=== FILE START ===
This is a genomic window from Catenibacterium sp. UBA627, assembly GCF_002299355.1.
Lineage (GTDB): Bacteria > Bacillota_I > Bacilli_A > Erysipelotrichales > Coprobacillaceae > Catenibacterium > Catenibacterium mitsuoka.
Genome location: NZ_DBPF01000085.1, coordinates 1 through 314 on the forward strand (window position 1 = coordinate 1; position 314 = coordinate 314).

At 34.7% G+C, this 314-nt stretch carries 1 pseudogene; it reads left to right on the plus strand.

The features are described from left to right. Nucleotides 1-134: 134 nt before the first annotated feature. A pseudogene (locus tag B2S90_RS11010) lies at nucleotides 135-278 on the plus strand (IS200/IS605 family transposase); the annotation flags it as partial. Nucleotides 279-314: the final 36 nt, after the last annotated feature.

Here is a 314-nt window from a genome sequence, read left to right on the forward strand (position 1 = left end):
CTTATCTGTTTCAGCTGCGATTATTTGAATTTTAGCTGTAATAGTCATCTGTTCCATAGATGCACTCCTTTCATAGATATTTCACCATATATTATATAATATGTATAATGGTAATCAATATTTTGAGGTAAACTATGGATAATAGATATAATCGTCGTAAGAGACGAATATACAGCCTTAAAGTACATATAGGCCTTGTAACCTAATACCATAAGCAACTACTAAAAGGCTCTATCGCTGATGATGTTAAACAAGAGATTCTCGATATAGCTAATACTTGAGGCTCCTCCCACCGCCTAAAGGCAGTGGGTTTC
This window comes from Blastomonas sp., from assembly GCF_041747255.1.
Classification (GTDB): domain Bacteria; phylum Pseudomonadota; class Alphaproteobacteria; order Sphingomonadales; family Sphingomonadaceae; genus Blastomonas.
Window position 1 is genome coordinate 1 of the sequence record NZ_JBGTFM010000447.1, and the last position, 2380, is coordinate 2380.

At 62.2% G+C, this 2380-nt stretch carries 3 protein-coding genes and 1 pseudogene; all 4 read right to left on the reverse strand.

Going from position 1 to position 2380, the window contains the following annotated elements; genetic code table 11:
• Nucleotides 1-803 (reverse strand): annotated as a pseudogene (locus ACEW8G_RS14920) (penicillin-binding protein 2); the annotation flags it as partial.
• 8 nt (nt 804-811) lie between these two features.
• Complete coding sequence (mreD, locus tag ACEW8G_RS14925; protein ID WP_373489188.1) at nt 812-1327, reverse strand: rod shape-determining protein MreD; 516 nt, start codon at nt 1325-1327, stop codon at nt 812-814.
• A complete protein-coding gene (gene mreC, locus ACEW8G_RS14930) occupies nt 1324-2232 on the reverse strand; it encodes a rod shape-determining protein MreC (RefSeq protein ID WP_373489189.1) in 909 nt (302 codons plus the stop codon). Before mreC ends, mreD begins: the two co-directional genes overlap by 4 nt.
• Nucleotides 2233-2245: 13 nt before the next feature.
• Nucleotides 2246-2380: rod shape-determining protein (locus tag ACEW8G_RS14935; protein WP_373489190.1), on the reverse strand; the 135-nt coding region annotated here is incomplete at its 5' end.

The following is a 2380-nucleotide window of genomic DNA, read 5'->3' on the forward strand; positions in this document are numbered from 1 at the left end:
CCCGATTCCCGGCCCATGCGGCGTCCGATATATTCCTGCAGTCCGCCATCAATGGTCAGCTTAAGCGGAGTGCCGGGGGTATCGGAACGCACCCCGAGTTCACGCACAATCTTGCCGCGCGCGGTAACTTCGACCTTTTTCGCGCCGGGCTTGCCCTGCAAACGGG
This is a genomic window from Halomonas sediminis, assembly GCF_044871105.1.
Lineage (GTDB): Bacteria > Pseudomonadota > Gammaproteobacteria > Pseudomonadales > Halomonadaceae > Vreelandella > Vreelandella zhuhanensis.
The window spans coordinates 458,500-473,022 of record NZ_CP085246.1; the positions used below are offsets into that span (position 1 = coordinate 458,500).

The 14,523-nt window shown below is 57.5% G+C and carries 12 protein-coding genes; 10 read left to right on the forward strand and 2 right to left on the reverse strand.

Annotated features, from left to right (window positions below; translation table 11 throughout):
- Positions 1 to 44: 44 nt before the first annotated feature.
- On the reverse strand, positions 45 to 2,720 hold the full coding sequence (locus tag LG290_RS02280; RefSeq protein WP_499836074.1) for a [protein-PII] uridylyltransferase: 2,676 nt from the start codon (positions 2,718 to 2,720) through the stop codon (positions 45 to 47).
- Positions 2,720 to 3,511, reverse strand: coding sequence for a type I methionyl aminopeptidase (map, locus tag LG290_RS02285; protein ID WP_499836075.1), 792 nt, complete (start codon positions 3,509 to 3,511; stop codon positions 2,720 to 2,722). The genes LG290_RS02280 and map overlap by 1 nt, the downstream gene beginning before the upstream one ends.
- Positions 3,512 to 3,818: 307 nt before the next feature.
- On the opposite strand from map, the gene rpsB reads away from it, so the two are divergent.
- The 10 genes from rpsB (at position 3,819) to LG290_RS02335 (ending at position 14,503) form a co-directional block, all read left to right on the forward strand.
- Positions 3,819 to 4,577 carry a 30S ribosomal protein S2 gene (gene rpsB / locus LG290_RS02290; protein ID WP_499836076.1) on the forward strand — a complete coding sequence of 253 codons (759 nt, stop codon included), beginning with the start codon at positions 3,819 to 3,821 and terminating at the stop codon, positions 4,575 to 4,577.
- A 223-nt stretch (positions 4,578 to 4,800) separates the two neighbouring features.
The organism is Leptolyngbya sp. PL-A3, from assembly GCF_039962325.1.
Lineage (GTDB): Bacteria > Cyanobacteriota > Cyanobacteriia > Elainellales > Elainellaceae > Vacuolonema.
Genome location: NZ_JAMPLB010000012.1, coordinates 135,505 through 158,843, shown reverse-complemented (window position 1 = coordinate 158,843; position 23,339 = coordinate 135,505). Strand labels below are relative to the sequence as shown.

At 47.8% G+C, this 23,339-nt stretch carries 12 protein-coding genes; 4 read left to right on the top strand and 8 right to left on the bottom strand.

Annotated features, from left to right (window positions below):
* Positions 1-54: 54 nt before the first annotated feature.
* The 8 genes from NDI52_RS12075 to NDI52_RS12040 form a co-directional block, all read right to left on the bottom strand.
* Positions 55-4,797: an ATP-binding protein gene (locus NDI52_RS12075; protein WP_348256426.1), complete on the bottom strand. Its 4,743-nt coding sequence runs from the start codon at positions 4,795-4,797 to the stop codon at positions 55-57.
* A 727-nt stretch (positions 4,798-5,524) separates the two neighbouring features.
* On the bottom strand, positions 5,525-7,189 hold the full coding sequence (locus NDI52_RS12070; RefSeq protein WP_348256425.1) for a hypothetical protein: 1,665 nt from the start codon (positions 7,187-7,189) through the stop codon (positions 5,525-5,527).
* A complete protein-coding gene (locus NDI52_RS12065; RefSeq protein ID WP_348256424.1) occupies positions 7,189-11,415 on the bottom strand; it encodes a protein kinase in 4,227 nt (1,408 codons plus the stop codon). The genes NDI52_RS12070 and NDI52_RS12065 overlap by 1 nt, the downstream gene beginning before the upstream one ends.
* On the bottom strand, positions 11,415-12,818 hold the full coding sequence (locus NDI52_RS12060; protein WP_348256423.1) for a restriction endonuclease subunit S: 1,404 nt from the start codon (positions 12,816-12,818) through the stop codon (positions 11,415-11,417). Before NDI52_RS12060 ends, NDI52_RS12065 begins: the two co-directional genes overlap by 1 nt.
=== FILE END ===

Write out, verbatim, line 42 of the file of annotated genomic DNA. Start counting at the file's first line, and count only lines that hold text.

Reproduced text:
* A 727-nt stretch (positions 4,798-5,524) separates the two neighbouring features.